[colug-432] unix monitoring

Phil Harris philtech at gmail.com
Fri Feb 26 13:08:32 EST 2016

I'm currently working with Zabbix, which does have a GUI but is complex to
setup and run.

Previously, I did a bit of work with what was then called Hobbit and is now
called Xymon.  That was a decent package with a workable GUI (albeit with a
somewhat wierd default theme) which was highly extensible through a
scripting API.

I've been curious about Nagios, given it's popularity and the ready
availability of tools.  But it sounds problematic,


On Fri, Feb 26, 2016 at 10:36 AM, William Yang <wyang at gcfn.net> wrote:

> I've only got experience with two of your suggested solutions: Zabbix and
> Nagios, but I've spent a lot of time understanding situational awareness
> issues in monitoring over the years.
> Generally speaking, I've been pretty happy with Nagios in production
> environments. That said, it's got all the good and bad of an old package
> like sendmail. Incredibly powerful, pain in the behind to configure. I
> don't find it particularly brittle, though -- it does require that you have
> some procedural discipline in managing Nagios configurations -- you have to
> test your configurations properly, or you will break things.
> I'm not really impressed with Zabbix, but the only problem I've used it on
> was so big and specific that nothing could really handle it well.  Zabbix
> did ultimately get set up in a way that could work for the problem, but I
> still think Nagios could have done it the same way at substantally less
> than the $2M that was ultimately spent.
> Nagios would really benefit from a *free* GUI tool to manage (and validate)
> the configuration.  I think that's commercially available (I wrote my own
> config manager for it a long time ago, but it's essentially just emacs,
> make, and a couple of perl and shell scripts, and my own devised way to
> describe the configuration macros.  (I also once wrote a scheduler
> replacement for Nagios, based on storing everything in a MySQL database,
> but I still think the Nagios engine worked better than mine).
>         -Bill
> On 02/24/2016 06:14 PM, Rick Hornsby wrote:
> >
> > We're presently using Microsoft SCOM to monitor our enterprise (mix of
> Windows and Linux) ... and it's ... horrible.  There's simply no other way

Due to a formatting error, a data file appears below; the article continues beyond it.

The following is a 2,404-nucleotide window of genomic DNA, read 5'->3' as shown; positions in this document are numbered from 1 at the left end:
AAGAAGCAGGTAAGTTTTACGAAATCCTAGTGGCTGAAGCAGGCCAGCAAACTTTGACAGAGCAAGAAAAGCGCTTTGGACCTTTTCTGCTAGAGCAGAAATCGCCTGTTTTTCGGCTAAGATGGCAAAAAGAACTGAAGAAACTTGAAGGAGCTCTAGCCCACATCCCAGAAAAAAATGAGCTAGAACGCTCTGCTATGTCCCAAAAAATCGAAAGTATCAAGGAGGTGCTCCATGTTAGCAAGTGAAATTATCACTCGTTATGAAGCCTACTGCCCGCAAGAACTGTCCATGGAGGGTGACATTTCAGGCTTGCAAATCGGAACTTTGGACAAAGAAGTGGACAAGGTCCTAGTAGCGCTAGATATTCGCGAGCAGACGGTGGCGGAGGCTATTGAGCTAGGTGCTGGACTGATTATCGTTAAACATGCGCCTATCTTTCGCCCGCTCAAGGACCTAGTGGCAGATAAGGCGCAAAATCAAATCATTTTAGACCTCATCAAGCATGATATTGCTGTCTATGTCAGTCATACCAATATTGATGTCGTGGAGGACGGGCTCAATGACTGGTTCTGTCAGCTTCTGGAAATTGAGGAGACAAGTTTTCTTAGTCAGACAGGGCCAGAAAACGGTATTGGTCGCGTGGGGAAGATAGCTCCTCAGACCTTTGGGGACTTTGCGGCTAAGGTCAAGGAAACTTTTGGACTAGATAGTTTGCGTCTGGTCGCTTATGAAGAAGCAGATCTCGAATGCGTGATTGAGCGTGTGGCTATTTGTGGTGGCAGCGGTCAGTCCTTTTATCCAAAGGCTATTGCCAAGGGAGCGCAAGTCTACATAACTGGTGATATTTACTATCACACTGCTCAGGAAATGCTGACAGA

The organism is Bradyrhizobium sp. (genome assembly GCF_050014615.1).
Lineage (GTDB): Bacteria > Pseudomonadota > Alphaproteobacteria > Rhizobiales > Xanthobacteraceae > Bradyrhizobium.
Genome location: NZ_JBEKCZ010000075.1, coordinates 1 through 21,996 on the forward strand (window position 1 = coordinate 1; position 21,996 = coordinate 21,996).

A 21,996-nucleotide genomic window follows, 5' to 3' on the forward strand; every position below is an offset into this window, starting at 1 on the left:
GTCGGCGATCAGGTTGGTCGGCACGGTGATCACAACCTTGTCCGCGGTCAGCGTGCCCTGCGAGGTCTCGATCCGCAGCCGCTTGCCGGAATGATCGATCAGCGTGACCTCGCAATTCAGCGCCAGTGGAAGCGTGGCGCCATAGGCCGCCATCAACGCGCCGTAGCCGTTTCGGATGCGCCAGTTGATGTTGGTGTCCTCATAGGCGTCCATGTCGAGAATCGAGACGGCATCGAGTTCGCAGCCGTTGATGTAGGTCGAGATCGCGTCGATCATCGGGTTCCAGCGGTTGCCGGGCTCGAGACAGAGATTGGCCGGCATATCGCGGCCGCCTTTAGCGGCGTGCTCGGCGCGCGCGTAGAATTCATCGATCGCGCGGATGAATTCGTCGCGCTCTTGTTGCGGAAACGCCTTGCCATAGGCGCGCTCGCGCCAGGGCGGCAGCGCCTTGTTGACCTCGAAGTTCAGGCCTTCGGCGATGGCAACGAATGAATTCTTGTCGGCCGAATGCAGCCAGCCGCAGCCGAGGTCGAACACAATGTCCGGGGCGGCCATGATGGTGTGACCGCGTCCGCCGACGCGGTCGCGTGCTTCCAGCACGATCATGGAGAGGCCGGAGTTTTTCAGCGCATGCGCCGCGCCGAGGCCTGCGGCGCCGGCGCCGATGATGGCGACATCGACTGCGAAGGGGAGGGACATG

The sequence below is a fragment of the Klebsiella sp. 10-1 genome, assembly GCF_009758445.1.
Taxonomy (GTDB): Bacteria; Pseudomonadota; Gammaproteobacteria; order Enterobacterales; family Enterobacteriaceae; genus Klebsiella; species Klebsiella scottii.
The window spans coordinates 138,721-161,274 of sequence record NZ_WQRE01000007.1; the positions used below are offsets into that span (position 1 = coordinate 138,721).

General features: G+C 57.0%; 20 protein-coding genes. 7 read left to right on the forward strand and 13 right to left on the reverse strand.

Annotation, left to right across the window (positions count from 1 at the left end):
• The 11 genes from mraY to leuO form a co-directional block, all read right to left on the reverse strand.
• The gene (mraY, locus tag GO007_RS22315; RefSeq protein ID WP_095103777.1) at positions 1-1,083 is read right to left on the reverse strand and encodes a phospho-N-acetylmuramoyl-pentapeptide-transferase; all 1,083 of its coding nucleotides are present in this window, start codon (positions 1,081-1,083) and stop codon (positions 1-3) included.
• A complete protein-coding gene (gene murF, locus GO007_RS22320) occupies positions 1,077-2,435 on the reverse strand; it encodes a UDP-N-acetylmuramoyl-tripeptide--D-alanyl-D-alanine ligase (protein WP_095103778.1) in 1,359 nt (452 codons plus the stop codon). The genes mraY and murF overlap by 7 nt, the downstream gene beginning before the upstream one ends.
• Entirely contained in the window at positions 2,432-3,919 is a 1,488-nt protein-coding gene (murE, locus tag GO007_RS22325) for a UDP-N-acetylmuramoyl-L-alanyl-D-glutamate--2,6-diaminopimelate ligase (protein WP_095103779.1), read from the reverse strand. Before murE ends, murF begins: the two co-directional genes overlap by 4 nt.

> to describe the experience for a UNIX admin.  We've given up trying to
> automate the unix agent installation.  It's a broken in ways we cannot fix.
> >
> > So we're pondering a better solution for our UNIX environment.  BMC
> Patrol is out - it's got big stompy feet and an even larger price tag.
> We're looking at free/OSS options to cover ~1000 unix hosts, mostly RHEL
> and SUSE but some Solaris and AIX.
> >
> > Start with the basics - CPU load, disk space, ports listening, processes
> running, etc - and have the ability to grow into application level
> monitoring.  It would be nice if the OSS version supported LDAP auth.  We
> plan to integrate the solution into our eventual server provisioning stuff
> that we're planning to build with Puppet.  It would also be nice if the
> dashboard was pretty.
> >
> > For an idea, some of the ones we're considering are Zabbix, Nagios,
> Sensu, and PandoraFMS.
> >
> > Zabbix - I have some past experience with 1.x and 2.0/2.2.  The web UI
> is a little painful.  Just now I quick-like spun up a Zabbix 3.0 instance
> --- and things on the dashboard are blinking.  No really, green blocks on
> the screen are blinking.  Please stop blinking, giant blocks.
> >
> > Nagios - It's been around long enough to have earned a bad rep for
> basically being old, never very user friendly, and generally brittle by
> modern standards.
> >
> > Sensu - It looks pretty?  Don't know much, but it's weird that the OSS
> version is Ruby but the enterprise version is Java?
> >
> > PandoraFMS - Don't know much about this one.
> >
> > What are you guys running?  It feels like there must be more options out
> there that we're not aware of.
> >
> > thanks!
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> >
> --
> William Yang
> wyang at gcfn.net
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